So what this means, in the realpolitik, is that the negotiations start now - as in fact they already have, with EU officials and grandees, Germany's Angela Merkel and our Boris all setting out their various positions. Only once these 'shadow negotiations' are complete and a deal is tied up can the UK actually file its Article 50 notification - and at that point it's just over the lawyers to write down what has been agreed, and formal votes to follow in the EU Parliament and Council.
So in fact, it's likely to be a very long time before any Article 50 Notice is signed - if indeed it ever will be.
But surely the UK has to leave? The People have spoken!
Up to a point, Lord Copper. First, it looks increasingly likely that there will be a general election before any final decision is made. If one (or more) of the parties stand on a 'Remain' manifesto pledge and get(s) elected into government, then the referendum result is trumped. And that's something that could well happen.
But even without that, the government may in the future decide to hold a second referendum (as today urged by Lord Heseltine, backed by almost 4 million citizens) to allow the electorate to vote on the deal that has been negotiated (pre-Article 50, mediated by Angela Merkel), and all the other consequences of a Brexit that have been emerging. These are likely to include:
- no £350 million a week dividend for the NHS, or for anything else;
- slower economic recovery in the UK, fewer jobs, reduced pensions, and higher taxes;
- higher prices for fuel and other imports, and more expensive foreign holidays;
- a second independence referendum in Scotland, which the SNP would win;
- a 'border poll' in Ireland that could see Northern Ireland quit the UK and the Emerald Isle re-united in brotherly love;
- being stuck with all that 'EU red tape' we love to hate so much as a price of being in the single market - but with no power over it in the EU Council, Parliament or Commission;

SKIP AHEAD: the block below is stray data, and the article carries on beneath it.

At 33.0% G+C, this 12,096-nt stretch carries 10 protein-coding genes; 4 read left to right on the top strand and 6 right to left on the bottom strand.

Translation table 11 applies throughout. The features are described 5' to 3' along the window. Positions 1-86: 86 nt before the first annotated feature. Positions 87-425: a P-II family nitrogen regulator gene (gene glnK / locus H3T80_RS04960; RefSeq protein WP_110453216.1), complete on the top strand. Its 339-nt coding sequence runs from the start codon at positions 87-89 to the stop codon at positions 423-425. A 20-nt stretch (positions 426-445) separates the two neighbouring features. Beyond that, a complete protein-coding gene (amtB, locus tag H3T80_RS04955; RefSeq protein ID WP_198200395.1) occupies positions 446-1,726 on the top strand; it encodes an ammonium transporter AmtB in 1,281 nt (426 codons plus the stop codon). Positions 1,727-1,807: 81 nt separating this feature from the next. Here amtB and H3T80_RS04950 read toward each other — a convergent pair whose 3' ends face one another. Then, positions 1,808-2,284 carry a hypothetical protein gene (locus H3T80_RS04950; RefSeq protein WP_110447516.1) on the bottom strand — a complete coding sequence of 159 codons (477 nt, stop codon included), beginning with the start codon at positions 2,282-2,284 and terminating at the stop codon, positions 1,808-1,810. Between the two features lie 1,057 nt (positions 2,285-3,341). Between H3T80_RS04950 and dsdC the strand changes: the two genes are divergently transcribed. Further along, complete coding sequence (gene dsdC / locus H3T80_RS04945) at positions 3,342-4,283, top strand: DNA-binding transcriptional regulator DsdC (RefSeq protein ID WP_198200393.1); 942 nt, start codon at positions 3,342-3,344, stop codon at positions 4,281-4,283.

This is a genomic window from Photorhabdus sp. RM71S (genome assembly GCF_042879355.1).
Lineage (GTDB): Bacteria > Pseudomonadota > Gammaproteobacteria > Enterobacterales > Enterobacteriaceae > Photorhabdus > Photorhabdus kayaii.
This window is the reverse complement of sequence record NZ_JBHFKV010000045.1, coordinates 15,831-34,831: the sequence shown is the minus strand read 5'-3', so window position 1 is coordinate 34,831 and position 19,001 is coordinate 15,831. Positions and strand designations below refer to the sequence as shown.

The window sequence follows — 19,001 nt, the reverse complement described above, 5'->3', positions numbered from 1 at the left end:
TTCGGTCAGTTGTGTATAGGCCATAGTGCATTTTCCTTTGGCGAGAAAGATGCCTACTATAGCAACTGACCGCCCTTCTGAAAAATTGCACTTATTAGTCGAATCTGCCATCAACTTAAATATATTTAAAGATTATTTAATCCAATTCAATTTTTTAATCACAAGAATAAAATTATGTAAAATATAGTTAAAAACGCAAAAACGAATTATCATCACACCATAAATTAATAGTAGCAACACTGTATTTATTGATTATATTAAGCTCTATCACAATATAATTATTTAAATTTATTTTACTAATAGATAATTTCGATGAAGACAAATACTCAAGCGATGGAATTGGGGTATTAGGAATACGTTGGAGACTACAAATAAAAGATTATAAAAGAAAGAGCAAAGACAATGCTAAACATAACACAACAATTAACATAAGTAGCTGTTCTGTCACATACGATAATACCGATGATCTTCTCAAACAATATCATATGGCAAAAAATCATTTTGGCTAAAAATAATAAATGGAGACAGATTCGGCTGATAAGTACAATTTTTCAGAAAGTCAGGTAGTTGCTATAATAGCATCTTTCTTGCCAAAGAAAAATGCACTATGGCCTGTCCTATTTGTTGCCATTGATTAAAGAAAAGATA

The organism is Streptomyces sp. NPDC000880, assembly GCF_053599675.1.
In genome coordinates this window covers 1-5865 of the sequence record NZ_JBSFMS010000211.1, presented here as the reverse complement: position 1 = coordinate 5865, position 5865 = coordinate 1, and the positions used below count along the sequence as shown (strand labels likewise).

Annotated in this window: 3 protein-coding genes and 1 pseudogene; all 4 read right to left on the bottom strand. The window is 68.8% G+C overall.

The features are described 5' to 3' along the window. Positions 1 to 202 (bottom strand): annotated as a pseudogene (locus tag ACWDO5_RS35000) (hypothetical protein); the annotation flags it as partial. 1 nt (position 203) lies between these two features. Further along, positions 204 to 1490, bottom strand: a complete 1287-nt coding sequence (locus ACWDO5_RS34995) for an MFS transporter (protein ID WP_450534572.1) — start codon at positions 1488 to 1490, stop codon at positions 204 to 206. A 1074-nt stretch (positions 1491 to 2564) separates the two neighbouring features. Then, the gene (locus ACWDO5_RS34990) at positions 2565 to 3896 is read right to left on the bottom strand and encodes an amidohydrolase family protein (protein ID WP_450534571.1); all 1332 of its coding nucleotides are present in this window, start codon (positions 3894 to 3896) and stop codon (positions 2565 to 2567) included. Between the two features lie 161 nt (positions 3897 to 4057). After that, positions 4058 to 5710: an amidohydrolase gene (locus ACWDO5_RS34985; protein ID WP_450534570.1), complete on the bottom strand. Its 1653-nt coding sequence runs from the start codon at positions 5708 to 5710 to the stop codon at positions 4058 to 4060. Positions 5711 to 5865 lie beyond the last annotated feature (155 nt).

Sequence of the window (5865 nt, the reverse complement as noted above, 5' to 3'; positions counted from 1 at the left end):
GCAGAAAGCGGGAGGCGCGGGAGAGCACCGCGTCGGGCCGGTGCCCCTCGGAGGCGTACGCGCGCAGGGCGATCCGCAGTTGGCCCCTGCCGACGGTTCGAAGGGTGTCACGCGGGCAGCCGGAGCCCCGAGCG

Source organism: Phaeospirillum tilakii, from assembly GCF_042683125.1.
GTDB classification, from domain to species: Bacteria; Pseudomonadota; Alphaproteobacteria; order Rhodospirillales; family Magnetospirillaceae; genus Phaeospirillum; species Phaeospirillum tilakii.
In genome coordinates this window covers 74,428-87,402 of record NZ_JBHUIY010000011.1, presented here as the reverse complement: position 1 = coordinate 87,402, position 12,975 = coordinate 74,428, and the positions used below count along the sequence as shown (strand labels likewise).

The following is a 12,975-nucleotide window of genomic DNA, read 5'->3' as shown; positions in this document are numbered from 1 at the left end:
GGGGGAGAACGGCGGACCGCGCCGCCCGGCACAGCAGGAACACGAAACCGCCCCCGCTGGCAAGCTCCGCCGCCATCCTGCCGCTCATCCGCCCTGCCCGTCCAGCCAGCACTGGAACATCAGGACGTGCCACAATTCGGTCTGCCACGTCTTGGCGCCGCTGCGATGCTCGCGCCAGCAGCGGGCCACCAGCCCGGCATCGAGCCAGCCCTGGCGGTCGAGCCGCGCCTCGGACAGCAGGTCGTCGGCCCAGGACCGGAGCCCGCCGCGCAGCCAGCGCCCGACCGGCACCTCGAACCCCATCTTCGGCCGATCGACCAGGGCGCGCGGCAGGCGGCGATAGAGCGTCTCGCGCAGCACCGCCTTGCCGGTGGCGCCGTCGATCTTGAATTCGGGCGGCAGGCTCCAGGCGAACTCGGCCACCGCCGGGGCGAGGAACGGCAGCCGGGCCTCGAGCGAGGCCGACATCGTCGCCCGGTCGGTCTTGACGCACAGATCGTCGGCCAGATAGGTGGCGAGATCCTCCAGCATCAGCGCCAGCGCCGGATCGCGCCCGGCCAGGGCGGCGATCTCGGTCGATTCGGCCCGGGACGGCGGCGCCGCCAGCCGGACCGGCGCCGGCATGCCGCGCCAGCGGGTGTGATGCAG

- no reduction in immigration - again, the single market would force us to keep our borders open, with maybe a symbolic exemption for violent criminals;
- the certain knowledge that if we were to leave and re-join, it would take a long time and we would get a far worse deal than we have now - no rebate, no opt-outs and forcible entry into eurozone and Schengen.
And how many people would vote for that? OK, a few die-hard UKIPpers, but never enough people to win a majority. So there can be little doubt that the now inevitable delays will play into the hands of the Remainers.
Yes, all the talk now is of respecting the verdict of the people and all that. And so it will remain for some time to come. But with the strong shift in public sentiment that is already under way, and set to grow, it won't last out a run of strong Remain opinion polls.
A best-case scenario?
Of course this may not end well for the UK, Europe and the environment. But it could. If Jeremy Corbyn survives the leadership putsch now under way from the Blairite rump of MPs in the Parliamentary Labour Party, he would be in a position to fight a putative general election on a powerful, progressive pro-EU platform.
This would be based on his vision of a social EU - an EU of the people, not the corporations; and a pro-environment EU, taking a lead on global warming, accelerating the transition to renewable energy economy, ramping up enforcement of environment laws, moving ahead with the creation of a 'circular economy', and clamping down on toxic agrochemicals.
And of course ditching TTIP, CETA, TISA and all the rotten medley of 'free trade' deals that hand over vast antidemocratic powers to global corporations and financiers.
That's an election he could win, and go on to build the fairer, cleaner, greener, more inclusive Britain we so desperately need.
Oliver Tickell is Contributing Editor at The Ecologist.
Using this website means you agree to us using simple cookies.